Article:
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Thai Rocking Massage modules
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Sujatha
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October 30, 2011 - 8:23 pm
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My past experience of distance learning has been quite disappointing.  However the offering presented on your website was very appealing and the training delivered at a very reasonable cost.  Well, I'm extremelly glad I followed my instinct! Your personal care and service has been exceptional and it is quite clear that you are interested in helping students LEARN rather than just teaching.

 I love the way you have divided the course up into easily digestable chunks with excellent instruction which is easy to follow.  I am quite an impatient person who wants to learn everything at once so this approach has made me slow down, pay attention and most importantly practice lots.  It is a very effective way to learn and gives me the space and opportunity to personally contact you if I need to check anything.

 I am already a Yoga teacher and massage therapist so your training is a godsend to me as it is helping me put both modalities together (which in the uk I am insured to do though I am insured seperatly for Yoga and massage)

 

I have been practicing the Chi Machine Technique which is just awesome.  My client loves it and finds it very relaxing.  He is quite heavy compared to me so it's a great technique as I am getting great results and feedback with minimum effort.  I have been using a 'singing bowl timer' which is an app I have downloaded onto my phone.  I have set it for every 2 minutes so that I can really get into the rhythm of the massage without clockwatching.  The hip assessment has also been a very useful and interesting tool and gives so much more depth to the practice.  My clients hips are quite tight so I have been focusing on rocking the legs so far.  Cant wait for the next module which comes tonight…I'ts like waiting for a little present to come through the post!

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Shama
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October 31, 2011 - 12:23 am
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Thanks so much for your kind words, I really appreciate it. You are right, my personal support is one important factor which sets all my training courses apart from most other distance learning courses. Also we have a great community portal here in the forum which will grow over time, I am sure.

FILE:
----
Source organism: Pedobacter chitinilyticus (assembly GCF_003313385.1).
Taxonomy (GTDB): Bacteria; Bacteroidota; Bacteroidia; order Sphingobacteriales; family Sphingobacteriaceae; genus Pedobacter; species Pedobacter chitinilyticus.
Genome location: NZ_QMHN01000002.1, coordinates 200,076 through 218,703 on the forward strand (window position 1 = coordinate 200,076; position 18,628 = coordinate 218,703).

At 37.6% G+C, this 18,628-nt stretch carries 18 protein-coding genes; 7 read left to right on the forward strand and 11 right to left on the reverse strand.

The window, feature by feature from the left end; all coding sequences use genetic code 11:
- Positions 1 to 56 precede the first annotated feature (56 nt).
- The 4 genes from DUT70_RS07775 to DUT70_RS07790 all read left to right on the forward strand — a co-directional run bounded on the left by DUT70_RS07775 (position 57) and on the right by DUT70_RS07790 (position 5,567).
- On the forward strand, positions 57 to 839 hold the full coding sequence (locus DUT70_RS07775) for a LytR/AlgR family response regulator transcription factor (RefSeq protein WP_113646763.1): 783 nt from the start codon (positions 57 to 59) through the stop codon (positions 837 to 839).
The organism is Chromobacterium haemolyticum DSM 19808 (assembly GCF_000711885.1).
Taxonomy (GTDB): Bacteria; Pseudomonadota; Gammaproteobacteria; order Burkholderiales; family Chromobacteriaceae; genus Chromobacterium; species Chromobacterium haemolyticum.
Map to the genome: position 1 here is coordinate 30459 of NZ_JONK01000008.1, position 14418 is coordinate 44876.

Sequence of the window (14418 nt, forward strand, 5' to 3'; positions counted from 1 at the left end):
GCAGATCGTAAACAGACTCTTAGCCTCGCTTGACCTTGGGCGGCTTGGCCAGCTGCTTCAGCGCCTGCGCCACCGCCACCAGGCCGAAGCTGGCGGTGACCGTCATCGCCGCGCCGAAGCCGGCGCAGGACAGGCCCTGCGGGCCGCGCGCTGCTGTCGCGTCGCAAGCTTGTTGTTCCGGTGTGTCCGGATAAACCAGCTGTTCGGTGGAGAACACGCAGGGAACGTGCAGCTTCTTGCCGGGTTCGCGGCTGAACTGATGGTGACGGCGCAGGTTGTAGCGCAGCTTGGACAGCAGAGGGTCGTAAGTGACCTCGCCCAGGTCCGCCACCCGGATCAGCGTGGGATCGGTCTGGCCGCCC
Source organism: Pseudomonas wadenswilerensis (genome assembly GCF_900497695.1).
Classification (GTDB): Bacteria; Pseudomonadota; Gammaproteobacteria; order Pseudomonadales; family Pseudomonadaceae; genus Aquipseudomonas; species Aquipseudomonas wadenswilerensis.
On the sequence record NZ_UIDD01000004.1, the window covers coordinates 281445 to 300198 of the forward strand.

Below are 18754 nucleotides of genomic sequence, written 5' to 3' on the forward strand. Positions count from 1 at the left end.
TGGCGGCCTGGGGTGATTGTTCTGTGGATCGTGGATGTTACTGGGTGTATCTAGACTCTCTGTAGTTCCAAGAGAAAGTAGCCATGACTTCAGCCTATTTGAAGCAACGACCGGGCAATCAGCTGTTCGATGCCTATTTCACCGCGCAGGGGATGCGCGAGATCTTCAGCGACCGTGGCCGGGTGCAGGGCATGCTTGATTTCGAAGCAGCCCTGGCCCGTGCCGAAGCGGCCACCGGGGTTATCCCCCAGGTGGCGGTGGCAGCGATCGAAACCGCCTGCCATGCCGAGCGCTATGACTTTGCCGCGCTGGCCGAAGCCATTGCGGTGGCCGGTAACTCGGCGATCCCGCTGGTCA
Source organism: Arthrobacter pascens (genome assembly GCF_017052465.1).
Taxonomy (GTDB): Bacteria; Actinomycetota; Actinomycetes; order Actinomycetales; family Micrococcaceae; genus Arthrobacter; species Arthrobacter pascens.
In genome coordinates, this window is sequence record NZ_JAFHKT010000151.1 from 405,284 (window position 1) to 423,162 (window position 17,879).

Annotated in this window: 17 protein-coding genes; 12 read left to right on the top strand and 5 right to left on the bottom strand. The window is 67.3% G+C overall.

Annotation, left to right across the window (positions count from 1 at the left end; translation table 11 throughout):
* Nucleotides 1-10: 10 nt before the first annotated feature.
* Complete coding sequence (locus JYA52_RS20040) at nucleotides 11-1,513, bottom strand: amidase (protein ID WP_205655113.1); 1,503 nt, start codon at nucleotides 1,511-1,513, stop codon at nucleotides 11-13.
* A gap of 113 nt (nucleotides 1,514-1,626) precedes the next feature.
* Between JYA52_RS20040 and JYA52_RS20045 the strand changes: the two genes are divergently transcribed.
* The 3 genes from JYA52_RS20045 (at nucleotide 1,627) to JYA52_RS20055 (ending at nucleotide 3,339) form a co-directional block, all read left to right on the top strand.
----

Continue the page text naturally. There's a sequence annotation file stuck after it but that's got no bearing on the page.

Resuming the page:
All my longer courses follow the gradual delivery method which has proven very effective for my students. And I am constantly producing new courses and more advanced and specific training material. I love sharing with my students and other practitioners and therapists. Welcome aboard, glad to have you with us!

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Sujatha
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November 3, 2011 - 5:18 am
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Re: Leg Rocking 1

Now that I have learnt the correct body positions to administer this technique, I am really enjoying the rhythm and flow of the leg Rock.  This session really taught me the importance of protecting my own body which I haven't paid too much attention to in the past.  I am quite small so learning to use my bodyweight correctly has transformed my practice and the way I work.  I am really enjoying being able to give an effective massage with minimum effort.  This in turn has given me much confidence as I no longer worry about being able to apply enough pressure as I am very small at 5ft 1!  You mention somewhere about the tiny Thai women who are expert therapists-this is very inspiring and reminded me of the amazing work they do.  There is some great clips on YouTube that I have also been watching.

 

Shama, if someone is very open in the hips I was still thinking of using this technique as a warm up for deeper assisted stretching-do you think this could be another application for it?

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Shama
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November 3, 2011 - 11:10 am
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Many rocking techniques, if done correctly,  affect most of the body, not just the area you are working on with your hands. If you rock the legs, the upper body will move as well. That's the great thing about rocking: You work on one body part directly, but indirectly you are working on the whole body. For example if you rock the hips, your client will automatically receive a back massage since he or she will rock on their own backs while you move the hip.

The Chi Machine is also a great example for this. It affects the entire body from head to toe. To answer your question, leg rocking is an effective preparation for many possible stretches. Even if people are open in the hips, it is still very useful since it is moving Chi in the body. The effect of rocking goes way beyond a physical warm up. Rocking massage works as much on the energy field as on the body.

You are correct, if you leverage your body weight properly, you can be very effective even when working on much heavier clients. Most female therapists in Thailand are about your size and weigh around 50 kg/110lbs, and this has never stopped them from working on westerners almost double their size and weight.